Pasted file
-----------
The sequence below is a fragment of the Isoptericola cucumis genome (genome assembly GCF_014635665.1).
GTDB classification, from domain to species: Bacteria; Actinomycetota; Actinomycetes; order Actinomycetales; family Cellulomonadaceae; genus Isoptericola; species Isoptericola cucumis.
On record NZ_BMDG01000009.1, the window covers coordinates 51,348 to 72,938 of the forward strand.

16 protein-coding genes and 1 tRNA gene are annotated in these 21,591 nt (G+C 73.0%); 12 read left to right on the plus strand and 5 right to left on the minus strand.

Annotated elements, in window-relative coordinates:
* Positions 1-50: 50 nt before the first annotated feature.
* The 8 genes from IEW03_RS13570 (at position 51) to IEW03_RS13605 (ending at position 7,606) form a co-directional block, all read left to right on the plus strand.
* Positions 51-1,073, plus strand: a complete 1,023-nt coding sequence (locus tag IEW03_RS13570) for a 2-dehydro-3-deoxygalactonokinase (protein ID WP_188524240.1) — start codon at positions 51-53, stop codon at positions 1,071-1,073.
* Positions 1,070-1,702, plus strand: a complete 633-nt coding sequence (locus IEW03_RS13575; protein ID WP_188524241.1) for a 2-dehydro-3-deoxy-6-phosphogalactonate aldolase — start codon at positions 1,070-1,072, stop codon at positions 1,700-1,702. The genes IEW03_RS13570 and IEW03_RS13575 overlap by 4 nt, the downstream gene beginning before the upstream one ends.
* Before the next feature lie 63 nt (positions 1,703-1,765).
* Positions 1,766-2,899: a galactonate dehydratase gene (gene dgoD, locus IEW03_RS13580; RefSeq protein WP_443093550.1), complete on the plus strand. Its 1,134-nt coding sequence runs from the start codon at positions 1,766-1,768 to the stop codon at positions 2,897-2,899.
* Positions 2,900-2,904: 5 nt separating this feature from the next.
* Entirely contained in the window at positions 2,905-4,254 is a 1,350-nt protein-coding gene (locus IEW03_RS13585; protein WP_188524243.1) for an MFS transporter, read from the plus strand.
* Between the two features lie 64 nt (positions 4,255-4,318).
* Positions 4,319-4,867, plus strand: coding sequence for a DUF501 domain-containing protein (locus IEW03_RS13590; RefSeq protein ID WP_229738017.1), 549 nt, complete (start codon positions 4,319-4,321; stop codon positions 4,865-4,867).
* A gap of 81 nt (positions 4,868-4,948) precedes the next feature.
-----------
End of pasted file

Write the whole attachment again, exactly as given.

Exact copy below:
The sequence below is a fragment of the Isoptericola cucumis genome (genome assembly GCF_014635665.1).
GTDB classification, from domain to species: Bacteria; Actinomycetota; Actinomycetes; order Actinomycetales; family Cellulomonadaceae; genus Isoptericola; species Isoptericola cucumis.
On record NZ_BMDG01000009.1, the window covers coordinates 51,348 to 72,938 of the forward strand.

16 protein-coding genes and 1 tRNA gene are annotated in these 21,591 nt (G+C 73.0%); 12 read left to right on the plus strand and 5 right to left on the minus strand.

Annotated elements, in window-relative coordinates:
* Positions 1-50: 50 nt before the first annotated feature.
* The 8 genes from IEW03_RS13570 (at position 51) to IEW03_RS13605 (ending at position 7,606) form a co-directional block, all read left to right on the plus strand.
* Positions 51-1,073, plus strand: a complete 1,023-nt coding sequence (locus tag IEW03_RS13570) for a 2-dehydro-3-deoxygalactonokinase (protein ID WP_188524240.1) — start codon at positions 51-53, stop codon at positions 1,071-1,073.
* Positions 1,070-1,702, plus strand: a complete 633-nt coding sequence (locus IEW03_RS13575; protein ID WP_188524241.1) for a 2-dehydro-3-deoxy-6-phosphogalactonate aldolase — start codon at positions 1,070-1,072, stop codon at positions 1,700-1,702. The genes IEW03_RS13570 and IEW03_RS13575 overlap by 4 nt, the downstream gene beginning before the upstream one ends.
* Before the next feature lie 63 nt (positions 1,703-1,765).
* Positions 1,766-2,899: a galactonate dehydratase gene (gene dgoD, locus IEW03_RS13580; RefSeq protein WP_443093550.1), complete on the plus strand. Its 1,134-nt coding sequence runs from the start codon at positions 1,766-1,768 to the stop codon at positions 2,897-2,899.
* Positions 2,900-2,904: 5 nt separating this feature from the next.
* Entirely contained in the window at positions 2,905-4,254 is a 1,350-nt protein-coding gene (locus IEW03_RS13585; protein WP_188524243.1) for an MFS transporter, read from the plus strand.
* Between the two features lie 64 nt (positions 4,255-4,318).
* Positions 4,319-4,867, plus strand: coding sequence for a DUF501 domain-containing protein (locus IEW03_RS13590; RefSeq protein ID WP_229738017.1), 549 nt, complete (start codon positions 4,319-4,321; stop codon positions 4,865-4,867).
* A gap of 81 nt (positions 4,868-4,948) precedes the next feature.